The above-mentioned terms, dark matter, excess return, and financial adjustment, are all closely related to valuation effects. Many economists even use them interchangeably in different contexts, as if they are a person’s name in different languages 7. However, these concepts do not represent the same economic phenomenon and inconsistent usages may lead to confusion and serious mis-understanding. Unfortunately, although many recent theoretical and empirical studies advanced the research on valuation effects, few explained in detail and in depth the similarities and differences between valuation effects and other related concepts.

This paper adds the missing part of literature by clearly defining and measuring valuation effects, dark matter, excess return, and financial adjustment, which provides a sound base to other applied research in the field of external wealth transfer. The second section discusses the definition of valuation effects, the following three sections compares valuation effects with dark matter, excess return, and financial adjustment, respectively, and the last section concludes the paper.

2. Valuation Effects

Valuation effects refers to the changes in net international investment positions (net foreign assets) caused by exchange rates and asset prices when the scale and structure of international investment were held constant. In theory, valuation effects are measured by subtracting an economy’s current account balance from the change in net foreign assets. However, in practice calculations based on BOP data also needs to deal with other discrepancies, such as inconsistent statistical standards and data omissions and errors.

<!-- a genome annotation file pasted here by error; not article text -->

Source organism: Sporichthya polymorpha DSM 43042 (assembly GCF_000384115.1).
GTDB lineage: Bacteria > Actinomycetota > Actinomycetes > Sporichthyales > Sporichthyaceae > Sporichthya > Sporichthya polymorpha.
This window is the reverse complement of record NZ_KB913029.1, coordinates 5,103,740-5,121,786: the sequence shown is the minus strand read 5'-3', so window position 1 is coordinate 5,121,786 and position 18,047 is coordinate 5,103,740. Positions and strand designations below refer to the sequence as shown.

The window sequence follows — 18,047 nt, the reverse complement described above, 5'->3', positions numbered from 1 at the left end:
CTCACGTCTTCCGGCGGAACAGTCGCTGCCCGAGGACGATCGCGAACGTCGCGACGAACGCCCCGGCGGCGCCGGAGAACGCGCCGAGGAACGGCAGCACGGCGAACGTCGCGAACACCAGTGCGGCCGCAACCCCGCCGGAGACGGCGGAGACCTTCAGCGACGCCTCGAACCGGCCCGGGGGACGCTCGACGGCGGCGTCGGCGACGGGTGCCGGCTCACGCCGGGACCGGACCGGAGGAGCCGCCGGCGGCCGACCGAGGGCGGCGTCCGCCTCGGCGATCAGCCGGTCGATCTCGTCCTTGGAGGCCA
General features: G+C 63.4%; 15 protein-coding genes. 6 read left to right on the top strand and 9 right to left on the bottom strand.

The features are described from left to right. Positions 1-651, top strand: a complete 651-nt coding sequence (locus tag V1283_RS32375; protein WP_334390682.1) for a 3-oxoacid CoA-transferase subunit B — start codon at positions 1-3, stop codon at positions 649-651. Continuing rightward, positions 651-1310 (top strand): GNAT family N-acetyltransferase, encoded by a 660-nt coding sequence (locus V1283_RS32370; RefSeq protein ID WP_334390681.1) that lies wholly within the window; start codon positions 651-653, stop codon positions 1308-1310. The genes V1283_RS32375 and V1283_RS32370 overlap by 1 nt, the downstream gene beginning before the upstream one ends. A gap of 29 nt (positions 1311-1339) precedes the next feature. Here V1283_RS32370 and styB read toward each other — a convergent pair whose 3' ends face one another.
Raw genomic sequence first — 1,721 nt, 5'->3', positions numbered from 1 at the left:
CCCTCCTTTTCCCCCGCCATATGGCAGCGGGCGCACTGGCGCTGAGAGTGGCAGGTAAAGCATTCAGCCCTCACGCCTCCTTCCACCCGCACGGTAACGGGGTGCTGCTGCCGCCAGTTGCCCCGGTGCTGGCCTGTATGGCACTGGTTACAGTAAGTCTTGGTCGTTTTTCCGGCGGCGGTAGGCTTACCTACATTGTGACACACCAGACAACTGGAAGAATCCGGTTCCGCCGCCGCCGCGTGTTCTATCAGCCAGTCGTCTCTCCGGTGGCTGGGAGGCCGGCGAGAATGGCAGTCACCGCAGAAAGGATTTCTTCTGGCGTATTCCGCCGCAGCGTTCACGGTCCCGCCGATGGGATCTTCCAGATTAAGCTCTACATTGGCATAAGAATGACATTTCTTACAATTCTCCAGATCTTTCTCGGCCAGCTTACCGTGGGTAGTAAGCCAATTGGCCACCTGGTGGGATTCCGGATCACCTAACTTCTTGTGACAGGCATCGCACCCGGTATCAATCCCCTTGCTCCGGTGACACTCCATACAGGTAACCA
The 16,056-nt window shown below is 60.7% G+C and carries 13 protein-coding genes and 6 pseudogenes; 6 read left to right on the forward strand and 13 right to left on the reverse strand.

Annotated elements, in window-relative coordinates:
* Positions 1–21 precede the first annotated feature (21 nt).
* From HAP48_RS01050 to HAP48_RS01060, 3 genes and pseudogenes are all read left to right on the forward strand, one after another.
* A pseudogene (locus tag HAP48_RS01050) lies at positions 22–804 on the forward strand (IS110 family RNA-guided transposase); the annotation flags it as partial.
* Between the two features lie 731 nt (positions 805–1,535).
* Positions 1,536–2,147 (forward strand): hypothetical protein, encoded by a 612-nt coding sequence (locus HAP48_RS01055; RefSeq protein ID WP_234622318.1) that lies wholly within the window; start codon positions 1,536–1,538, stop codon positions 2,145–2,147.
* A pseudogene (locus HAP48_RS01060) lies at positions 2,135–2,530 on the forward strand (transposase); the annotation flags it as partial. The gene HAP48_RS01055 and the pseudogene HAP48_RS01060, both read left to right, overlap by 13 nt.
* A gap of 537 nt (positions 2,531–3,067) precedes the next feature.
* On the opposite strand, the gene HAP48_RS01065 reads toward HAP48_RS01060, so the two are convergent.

According to Lane and Milesi-Ferretti 8, changes in net foreign assets can be decomposed into current account balance , capital account balance , capital gain, other changes, and omissions and errors:

(1)

Capital gain, which reflects the changes in the market value of net foreign assets due to exchange rate and asset price fluctuations, is part of valuation effects, while existing literature disagrees on whether other changes, , is also part of valuation effects. We summarize from previous studies three ways to treat other changes when calculating valuation effects: 1) treat it as a residual item and thus include it in valuation effects, 2) treat it data errors caused by inconsistent statistical standards and thus exclude it from valuation effects, and 3) include part it in valuation effects based on further decomposition 9, 10. A detailed description of each treatment is listed as follows.

Early studies often count as part of valuation effects. According to this treatment, overall valuation effects includes capital gain and other changes, which in turn leads to larger calculated valuation effects compared to those calculated under other treatments. Since there didn’t exist any perfect measurement of valuation effects in the previous literature, most of economists got used to take the excess return as the proxy of valuation effects, and found there is an upwards bias. For instance, Gourinchas and Rey 11 found that between 1952 and 2004, the United States enjoyed an average annual real actual excess return of 2.1%; Lane and Milesi-Ferretti 5 found that between 1980 and 2004, the actual excess return is as high as 3.9%; Obstfeld and Rogoff 12 and Meissner and Taylor 13 also measured excess returns in the United States during the same period (1983-2003 and 1981-2003), and obtained similar results (3.1% and 3.7%, respectively).